Have you bought your Thin Mints yet? What about some Trefoils? You know what I’m talking about: Girl Scout Cookies!!!!
Every year from January through March you’ll run into Girl Scouts everywhere selling those boxes of delicious cookies. In fact, during those months, Girl Scout cookies are the number one brand of cookies in the U.S., beating out even Oreos, the most popular cookie the rest of the year. That’s a lot of Thin Mints!
The funniest story I’ve heard in a long time and a true stroke of genius is the one about some enterprising scouts in Colorado and California setting up shop outside marijuana dispensaries. Yep, it seems sales outside pot shops far out weight those outside grocery stores and restaurants. Hats off to the young ladies for capitalizing on some basic capitalism. Now that deserves a patch!
Okay…back to the actual cookies. Here then are some tips and tidbits on Girl Scout cookies for today’s Tuesday’s Tip blog:
- Most people agree that Girl Scout cookie sales began in 1917 in Muskogee, Oklahoma when a troop baked and sold cookies in its high school cafeteria as a service project.
- In 1942, Girl Scouts sold calendars instead of cookies due to sugar, flour, and butter shortages and rations during World War II.
- Nearly 200 million boxes of Girl Scout cookies are sold each year.
- Thin Mints are the biggest sellers, making up 25 percent of all sales, followed by Samoas/Caramel deLites at 19 percent.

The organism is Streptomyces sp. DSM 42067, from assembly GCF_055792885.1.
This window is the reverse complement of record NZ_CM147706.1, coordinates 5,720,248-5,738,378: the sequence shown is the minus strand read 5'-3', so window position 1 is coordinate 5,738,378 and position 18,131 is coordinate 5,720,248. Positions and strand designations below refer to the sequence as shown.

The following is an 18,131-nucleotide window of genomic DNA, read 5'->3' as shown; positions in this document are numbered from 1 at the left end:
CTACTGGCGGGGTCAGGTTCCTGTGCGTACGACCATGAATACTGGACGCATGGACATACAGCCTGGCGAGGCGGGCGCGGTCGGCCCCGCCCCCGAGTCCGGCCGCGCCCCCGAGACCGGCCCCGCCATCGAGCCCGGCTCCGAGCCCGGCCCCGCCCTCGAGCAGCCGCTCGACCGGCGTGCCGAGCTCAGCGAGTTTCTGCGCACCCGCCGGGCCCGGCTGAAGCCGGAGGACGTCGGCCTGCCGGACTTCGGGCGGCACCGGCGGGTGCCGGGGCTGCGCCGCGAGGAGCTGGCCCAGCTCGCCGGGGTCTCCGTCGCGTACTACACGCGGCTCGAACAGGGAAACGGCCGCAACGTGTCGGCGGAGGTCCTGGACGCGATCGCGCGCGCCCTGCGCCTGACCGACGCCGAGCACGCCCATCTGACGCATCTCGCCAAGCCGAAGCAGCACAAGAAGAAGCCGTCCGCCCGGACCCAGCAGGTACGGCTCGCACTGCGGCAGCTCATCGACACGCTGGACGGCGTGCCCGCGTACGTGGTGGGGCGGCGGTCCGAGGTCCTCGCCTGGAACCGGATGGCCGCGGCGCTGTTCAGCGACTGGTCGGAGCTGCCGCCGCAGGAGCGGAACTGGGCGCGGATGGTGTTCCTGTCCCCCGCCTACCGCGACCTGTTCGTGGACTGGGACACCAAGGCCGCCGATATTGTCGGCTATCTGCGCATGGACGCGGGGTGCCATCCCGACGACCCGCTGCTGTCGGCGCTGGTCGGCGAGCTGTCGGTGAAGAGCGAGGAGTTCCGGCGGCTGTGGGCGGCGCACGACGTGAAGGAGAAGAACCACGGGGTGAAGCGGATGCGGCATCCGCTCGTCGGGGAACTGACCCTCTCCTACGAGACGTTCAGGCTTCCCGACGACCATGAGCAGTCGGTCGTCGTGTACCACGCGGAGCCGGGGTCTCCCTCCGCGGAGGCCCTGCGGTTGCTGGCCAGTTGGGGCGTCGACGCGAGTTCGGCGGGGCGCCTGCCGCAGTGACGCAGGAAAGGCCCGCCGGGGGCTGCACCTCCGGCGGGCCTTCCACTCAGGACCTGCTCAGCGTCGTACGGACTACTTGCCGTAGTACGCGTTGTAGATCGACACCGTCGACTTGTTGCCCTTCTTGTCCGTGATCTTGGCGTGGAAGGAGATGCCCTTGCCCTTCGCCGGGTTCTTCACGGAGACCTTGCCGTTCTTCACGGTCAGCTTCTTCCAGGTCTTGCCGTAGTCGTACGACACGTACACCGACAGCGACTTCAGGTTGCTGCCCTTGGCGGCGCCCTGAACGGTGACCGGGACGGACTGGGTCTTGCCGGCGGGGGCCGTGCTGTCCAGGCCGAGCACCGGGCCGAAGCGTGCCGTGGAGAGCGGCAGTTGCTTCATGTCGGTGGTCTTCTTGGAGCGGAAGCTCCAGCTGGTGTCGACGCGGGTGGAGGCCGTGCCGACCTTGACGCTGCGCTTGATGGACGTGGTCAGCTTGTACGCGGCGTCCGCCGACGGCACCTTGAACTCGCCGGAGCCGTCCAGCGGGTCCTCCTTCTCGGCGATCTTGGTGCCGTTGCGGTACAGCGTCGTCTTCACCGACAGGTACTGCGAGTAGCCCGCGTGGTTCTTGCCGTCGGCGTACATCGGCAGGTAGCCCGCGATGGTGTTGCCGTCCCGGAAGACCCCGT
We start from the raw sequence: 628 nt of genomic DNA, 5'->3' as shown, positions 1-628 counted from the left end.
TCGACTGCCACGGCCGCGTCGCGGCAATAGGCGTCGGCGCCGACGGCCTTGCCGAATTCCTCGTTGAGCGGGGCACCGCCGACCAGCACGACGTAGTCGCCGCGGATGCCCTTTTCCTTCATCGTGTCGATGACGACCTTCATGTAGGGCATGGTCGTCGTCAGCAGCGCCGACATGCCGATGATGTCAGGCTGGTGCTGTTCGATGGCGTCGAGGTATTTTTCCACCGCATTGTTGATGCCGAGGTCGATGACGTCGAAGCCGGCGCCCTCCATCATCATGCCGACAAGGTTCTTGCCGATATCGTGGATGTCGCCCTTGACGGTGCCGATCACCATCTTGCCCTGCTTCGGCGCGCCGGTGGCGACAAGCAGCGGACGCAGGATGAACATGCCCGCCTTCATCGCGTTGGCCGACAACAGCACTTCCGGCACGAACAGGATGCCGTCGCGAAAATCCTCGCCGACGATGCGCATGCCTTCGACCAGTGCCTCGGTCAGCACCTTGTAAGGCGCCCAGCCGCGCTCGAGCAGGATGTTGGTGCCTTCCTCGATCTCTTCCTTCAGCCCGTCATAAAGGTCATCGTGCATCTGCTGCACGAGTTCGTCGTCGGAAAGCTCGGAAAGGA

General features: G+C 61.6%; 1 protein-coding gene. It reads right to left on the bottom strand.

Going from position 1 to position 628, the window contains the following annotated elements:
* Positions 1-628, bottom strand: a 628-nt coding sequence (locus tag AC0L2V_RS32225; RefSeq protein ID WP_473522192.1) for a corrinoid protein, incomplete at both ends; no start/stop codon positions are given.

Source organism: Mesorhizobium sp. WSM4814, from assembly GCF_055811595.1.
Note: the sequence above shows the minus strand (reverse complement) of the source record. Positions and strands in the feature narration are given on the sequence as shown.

- During peak bake times, Girl Scout cookie producers bake nearly 5 million Thin Mints per day.
- Shortbread cookies have been around the longest while Peanut Butter Patties have been sold for more than 30 years and are among the top 10 best-selling cookies in America.
- The same cookies may have different names (Samoas/Caramel deLites, Do-Si-Dos/Peanut Butter Sandwiches, Shortbread/Trefoils) because two licensed bakeries – ABC and Little Brownie- make the cookies and can choose the names.
- ABC is proud to report that all of it cookies are cholesterol free and have a trans-fat value of zero grams per serving; its Thin Mints, Thanks-A-Lot, Lemonades, and Peanut Butter Patties are vegan; and all of its cookies are certified kosher.
- Jennifer Sharpe of Dearborn, Michigan holds the record for the most cookies ever sold. The then 15-year-old sold 17,328 boxes in 2008 and of the $21,000 her troop raised for a 10-day tour of Europe, $14,000 was thanks to Sharpe.
- For every box of cookies purchased, more than two-thirds is used by local Girl Scout councils.
- As of 2005, 71 percent of women in the U.S. Senate and 67 percent of women in the House of Representatives are Girl Scout alums.
My daughter was a Girl Scout and I remember her selling cookies. I always made of point of making sure she was selling the cookies and we always liked going to places where twenty-somethings ate, as they might not have Girl Scouts in their apartment buildings or neighborhoods. They ate them up…literally! I still think a college dorm would be the perfect place to sell the cookies as college kids love them and the price of one box is right in their budgets!
Yes, you may be still working on dropping those extra pounds you gained over the holidays, but take a break and support your neighborhood scouts. Where else can you buy an incomparable and beloved Thin Mint and support an American tradition at the same time? Would you like to buy some Girl Scout cookies?